The platform had been producing it’s it’s original series since 2014
Anime started airing in Japan during the 1900s but it took until the early 1990s for it to reach the rest of the world. After that, they were here to stay. It was aimed at teenagers mostly since most titles were not fit for small children. Soon, various genres started coming in for adults as well. Now, there are conventions and expos dedicated to anime happening around the world, where people either dress up as their favourite character, or sell merchandise of them.
From watching anime on television, various streaming services have bought rights for them and have made it their exclusives. The sites include Netflix, Amazon Prime Video, Hulu, and anime-only sites such as Crunchyroll, Viewster, and Funimation.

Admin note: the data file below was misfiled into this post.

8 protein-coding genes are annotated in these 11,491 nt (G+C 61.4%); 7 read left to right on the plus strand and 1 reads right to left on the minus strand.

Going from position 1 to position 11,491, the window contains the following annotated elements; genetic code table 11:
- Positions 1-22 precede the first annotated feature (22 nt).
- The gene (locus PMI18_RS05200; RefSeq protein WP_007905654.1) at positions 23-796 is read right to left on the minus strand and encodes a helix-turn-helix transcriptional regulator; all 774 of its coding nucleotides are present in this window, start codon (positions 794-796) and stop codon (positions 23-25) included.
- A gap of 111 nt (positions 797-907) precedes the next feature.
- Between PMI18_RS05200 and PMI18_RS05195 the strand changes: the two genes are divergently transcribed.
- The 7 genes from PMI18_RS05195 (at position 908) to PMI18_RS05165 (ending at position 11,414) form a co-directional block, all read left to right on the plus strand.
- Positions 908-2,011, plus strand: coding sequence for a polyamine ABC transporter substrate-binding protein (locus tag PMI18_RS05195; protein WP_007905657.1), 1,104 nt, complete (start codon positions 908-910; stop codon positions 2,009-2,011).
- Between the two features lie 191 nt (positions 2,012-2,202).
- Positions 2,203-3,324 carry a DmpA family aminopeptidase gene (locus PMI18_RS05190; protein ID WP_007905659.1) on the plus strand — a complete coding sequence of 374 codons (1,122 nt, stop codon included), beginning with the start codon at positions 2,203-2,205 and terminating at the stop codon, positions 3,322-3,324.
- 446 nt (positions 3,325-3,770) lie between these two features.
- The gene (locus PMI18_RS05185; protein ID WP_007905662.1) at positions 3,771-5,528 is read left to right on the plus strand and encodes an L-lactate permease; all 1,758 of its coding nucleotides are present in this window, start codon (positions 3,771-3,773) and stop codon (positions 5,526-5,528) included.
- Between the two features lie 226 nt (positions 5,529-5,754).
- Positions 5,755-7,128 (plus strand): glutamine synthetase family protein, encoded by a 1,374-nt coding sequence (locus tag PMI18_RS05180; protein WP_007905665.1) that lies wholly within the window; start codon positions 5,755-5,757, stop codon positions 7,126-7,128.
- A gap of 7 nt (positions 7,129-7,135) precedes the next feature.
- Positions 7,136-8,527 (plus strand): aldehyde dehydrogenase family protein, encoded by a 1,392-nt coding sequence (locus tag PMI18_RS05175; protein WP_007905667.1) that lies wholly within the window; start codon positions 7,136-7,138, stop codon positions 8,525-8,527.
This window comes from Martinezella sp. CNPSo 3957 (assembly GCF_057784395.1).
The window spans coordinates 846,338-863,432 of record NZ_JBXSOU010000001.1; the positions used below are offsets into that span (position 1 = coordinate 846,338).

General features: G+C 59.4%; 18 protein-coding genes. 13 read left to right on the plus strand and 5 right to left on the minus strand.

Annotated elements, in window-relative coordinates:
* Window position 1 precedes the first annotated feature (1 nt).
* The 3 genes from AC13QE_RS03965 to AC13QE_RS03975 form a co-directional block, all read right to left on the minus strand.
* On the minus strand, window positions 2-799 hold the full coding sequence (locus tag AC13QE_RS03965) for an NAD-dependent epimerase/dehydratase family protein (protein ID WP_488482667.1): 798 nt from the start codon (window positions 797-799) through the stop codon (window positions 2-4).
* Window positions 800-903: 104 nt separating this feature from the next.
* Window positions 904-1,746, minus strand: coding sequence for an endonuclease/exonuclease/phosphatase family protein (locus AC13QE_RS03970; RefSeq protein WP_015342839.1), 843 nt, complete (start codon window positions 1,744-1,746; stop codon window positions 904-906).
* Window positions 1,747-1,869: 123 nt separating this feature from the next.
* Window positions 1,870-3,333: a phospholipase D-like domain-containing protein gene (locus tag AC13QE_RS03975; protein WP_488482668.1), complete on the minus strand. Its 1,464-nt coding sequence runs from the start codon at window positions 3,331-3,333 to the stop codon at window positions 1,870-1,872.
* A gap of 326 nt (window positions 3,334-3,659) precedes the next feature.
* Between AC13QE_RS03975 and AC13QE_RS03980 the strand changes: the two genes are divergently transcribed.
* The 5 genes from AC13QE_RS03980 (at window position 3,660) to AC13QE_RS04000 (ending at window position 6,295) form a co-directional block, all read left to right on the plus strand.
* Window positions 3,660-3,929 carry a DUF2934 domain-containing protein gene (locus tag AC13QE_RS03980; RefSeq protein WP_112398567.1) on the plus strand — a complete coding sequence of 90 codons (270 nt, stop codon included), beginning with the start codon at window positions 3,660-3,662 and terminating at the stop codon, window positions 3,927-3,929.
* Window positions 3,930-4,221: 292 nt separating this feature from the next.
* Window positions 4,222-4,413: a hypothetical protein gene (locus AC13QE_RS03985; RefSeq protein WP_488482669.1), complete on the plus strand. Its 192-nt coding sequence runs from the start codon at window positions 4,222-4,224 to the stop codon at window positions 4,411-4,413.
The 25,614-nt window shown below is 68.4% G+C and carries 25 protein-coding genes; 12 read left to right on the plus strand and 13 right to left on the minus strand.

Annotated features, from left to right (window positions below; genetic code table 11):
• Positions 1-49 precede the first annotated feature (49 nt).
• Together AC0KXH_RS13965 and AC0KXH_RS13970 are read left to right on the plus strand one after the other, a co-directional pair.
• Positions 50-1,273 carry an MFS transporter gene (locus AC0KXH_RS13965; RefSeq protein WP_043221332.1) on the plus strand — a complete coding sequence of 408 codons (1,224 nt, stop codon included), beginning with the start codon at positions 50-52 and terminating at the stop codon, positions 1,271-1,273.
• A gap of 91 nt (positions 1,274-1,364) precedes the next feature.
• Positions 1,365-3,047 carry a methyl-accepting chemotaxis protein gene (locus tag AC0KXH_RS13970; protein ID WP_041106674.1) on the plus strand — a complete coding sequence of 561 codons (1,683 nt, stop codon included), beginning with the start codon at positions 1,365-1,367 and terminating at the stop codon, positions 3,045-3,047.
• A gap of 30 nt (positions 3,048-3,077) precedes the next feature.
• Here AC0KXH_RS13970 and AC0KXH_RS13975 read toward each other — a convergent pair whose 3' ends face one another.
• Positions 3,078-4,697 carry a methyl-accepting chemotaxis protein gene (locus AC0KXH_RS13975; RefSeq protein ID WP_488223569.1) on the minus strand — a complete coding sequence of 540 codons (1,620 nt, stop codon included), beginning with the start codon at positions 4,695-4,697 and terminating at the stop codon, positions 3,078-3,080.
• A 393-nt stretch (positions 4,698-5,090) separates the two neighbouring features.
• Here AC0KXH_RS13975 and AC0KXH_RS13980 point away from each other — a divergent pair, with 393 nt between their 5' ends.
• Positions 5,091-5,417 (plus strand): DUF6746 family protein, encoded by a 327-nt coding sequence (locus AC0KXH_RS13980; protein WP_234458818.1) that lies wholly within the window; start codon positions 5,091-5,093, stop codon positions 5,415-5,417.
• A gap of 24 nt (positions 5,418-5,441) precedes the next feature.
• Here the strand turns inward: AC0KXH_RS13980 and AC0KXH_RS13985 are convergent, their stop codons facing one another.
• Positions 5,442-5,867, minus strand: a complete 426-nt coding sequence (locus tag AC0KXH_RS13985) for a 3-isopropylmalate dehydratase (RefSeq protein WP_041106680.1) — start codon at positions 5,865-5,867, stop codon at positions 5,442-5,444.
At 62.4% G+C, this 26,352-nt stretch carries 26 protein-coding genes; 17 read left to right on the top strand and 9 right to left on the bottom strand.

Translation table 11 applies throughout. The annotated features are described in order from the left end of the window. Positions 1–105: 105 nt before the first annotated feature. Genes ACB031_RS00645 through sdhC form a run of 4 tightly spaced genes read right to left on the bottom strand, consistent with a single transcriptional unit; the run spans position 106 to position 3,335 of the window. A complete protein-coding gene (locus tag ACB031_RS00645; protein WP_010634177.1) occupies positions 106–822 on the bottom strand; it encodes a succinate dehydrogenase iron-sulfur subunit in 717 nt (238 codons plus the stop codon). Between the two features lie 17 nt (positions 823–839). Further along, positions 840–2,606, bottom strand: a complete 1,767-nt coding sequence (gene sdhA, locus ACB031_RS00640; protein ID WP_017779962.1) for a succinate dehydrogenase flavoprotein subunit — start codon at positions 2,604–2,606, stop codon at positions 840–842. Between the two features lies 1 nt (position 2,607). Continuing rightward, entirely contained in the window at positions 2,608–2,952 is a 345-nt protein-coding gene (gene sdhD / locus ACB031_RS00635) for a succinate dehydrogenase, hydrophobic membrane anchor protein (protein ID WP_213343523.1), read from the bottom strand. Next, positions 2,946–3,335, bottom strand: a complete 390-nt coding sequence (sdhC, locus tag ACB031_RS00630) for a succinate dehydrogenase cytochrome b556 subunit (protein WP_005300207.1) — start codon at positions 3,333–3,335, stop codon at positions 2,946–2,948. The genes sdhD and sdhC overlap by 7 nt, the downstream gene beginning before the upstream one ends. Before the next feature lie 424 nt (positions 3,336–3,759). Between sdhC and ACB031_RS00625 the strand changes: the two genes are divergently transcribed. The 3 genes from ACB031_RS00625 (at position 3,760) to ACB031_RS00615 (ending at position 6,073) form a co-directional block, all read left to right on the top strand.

It didn’t take Netflix long to figure out that many of its subscribers are there for anime. As per John Derderian, Netflix’s director of content – Japan & Anime, they had been distributing anime DVDs before Netflix became a streaming service. Soon they started co-producing shows where they could show up as a pre-buyer or early investor and obtain global rights.
Netflix has released 60 original animes across the United States, some of them being Violet Evergreen, Great Pretender, Dorohedoro, Seven Deadly Sins, Devilman Crybaby, among others. On top of that, they are also adding classic animes such as Naruto, Haikyuu!, Hunter X Hunter, etc.
Derderian says that what they do is take money from their members and invest it on what they want. Thanks to their algorithm, Netflix can determine how many anime-only members are there. With new members joining every day, Netflix has been giving other sites a run for their money.